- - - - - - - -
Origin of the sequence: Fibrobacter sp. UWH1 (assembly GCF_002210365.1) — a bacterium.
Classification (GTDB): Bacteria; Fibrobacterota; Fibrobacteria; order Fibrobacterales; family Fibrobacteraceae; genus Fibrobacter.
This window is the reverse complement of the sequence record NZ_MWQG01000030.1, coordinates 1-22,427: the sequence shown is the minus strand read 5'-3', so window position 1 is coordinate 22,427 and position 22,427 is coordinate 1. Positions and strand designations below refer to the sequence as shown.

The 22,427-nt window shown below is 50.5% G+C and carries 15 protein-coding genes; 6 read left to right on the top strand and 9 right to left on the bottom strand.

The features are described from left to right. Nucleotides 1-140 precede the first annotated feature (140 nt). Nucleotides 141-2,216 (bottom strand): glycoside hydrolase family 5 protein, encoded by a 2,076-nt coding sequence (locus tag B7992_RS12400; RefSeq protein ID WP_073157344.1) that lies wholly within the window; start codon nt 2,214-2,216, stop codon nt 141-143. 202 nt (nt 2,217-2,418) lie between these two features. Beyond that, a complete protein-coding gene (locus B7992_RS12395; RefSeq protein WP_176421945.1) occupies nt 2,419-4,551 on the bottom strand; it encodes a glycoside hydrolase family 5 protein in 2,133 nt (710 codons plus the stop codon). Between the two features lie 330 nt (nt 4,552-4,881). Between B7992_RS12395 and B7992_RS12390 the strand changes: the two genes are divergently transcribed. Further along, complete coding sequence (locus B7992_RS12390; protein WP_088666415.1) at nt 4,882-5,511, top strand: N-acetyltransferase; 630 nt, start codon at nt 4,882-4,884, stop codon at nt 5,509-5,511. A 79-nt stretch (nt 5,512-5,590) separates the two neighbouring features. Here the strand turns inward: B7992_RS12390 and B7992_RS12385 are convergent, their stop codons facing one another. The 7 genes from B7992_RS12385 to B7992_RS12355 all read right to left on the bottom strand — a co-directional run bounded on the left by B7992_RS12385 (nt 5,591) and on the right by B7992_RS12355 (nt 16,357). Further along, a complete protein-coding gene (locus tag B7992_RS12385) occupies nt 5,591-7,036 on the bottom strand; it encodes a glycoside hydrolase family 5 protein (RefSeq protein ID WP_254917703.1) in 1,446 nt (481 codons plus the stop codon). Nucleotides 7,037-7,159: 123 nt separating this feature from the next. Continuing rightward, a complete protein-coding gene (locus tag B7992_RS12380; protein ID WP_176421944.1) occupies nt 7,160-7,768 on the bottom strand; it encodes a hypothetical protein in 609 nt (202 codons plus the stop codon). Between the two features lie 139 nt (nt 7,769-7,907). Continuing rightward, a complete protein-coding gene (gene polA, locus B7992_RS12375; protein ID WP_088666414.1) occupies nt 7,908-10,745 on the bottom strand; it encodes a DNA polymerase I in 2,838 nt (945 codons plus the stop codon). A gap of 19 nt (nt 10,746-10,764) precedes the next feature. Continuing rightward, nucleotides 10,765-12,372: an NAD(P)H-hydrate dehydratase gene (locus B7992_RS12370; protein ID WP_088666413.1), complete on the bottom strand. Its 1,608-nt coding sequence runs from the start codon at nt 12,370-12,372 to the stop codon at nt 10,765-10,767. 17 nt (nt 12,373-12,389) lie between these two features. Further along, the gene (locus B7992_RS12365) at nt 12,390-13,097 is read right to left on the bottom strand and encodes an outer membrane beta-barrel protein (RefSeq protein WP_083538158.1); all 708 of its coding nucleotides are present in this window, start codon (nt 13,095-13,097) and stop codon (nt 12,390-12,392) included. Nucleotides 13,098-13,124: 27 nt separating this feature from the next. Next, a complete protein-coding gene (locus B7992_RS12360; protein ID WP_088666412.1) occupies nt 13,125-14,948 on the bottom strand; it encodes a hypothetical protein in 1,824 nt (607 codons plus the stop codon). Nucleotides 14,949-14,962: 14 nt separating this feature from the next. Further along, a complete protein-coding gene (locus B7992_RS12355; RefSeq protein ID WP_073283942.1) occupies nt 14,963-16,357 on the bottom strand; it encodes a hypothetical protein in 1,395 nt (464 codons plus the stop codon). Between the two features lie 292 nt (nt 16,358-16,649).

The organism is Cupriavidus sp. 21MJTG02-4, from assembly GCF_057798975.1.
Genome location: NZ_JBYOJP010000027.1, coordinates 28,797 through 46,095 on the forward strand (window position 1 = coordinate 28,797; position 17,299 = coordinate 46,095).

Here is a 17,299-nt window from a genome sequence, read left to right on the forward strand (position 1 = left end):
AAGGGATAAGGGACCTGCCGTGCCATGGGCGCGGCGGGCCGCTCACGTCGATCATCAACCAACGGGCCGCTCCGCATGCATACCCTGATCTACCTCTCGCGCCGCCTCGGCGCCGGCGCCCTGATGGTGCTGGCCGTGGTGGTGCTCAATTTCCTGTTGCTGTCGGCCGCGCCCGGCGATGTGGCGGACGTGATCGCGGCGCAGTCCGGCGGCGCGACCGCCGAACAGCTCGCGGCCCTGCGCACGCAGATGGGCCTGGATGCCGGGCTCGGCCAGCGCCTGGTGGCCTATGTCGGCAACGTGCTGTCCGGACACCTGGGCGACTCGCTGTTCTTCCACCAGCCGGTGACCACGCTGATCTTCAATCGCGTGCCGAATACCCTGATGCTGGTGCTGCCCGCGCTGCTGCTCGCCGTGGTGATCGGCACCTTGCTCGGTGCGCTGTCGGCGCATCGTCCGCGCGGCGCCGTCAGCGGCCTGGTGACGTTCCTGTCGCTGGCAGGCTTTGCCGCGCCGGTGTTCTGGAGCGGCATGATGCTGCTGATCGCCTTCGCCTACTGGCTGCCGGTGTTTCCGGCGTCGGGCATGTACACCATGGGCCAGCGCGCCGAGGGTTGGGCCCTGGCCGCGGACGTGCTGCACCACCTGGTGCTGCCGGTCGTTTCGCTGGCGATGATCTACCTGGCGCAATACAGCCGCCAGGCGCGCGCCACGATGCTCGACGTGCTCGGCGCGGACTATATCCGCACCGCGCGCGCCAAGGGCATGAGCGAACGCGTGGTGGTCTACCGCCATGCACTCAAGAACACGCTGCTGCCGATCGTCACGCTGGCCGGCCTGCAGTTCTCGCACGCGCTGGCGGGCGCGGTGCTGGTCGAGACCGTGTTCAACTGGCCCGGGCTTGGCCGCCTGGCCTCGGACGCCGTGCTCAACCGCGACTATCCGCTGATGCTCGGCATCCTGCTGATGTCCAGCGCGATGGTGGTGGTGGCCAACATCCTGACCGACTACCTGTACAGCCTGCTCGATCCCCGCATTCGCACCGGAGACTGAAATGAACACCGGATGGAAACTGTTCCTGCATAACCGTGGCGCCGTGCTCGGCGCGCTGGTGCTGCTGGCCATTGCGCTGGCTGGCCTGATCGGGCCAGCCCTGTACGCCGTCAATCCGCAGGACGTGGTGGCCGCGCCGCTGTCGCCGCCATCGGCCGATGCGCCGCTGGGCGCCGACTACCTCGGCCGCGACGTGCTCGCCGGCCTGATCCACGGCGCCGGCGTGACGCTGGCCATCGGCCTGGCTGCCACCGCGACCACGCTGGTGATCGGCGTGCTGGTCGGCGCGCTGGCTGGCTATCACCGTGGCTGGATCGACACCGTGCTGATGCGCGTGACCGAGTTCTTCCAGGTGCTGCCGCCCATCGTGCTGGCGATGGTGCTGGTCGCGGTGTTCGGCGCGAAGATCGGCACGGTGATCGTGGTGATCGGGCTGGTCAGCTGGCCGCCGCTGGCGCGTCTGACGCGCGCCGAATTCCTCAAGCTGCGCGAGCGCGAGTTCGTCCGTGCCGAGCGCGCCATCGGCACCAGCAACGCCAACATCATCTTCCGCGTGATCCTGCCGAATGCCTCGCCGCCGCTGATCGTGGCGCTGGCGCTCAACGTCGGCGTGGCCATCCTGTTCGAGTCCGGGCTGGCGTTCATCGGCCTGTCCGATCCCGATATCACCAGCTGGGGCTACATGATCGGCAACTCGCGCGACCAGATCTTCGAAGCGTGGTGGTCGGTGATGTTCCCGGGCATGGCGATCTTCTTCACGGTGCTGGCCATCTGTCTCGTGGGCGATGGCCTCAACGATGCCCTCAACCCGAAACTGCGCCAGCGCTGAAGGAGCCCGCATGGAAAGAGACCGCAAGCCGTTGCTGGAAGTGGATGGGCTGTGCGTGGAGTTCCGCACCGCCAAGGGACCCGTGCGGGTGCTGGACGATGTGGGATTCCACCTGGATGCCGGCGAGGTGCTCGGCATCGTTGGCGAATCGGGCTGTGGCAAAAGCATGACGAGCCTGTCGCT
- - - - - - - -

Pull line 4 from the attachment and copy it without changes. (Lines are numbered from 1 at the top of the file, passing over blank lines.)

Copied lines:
The 22,427-nt window shown below is 50.5% G+C and carries 15 protein-coding genes; 6 read left to right on the top strand and 9 right to left on the bottom strand.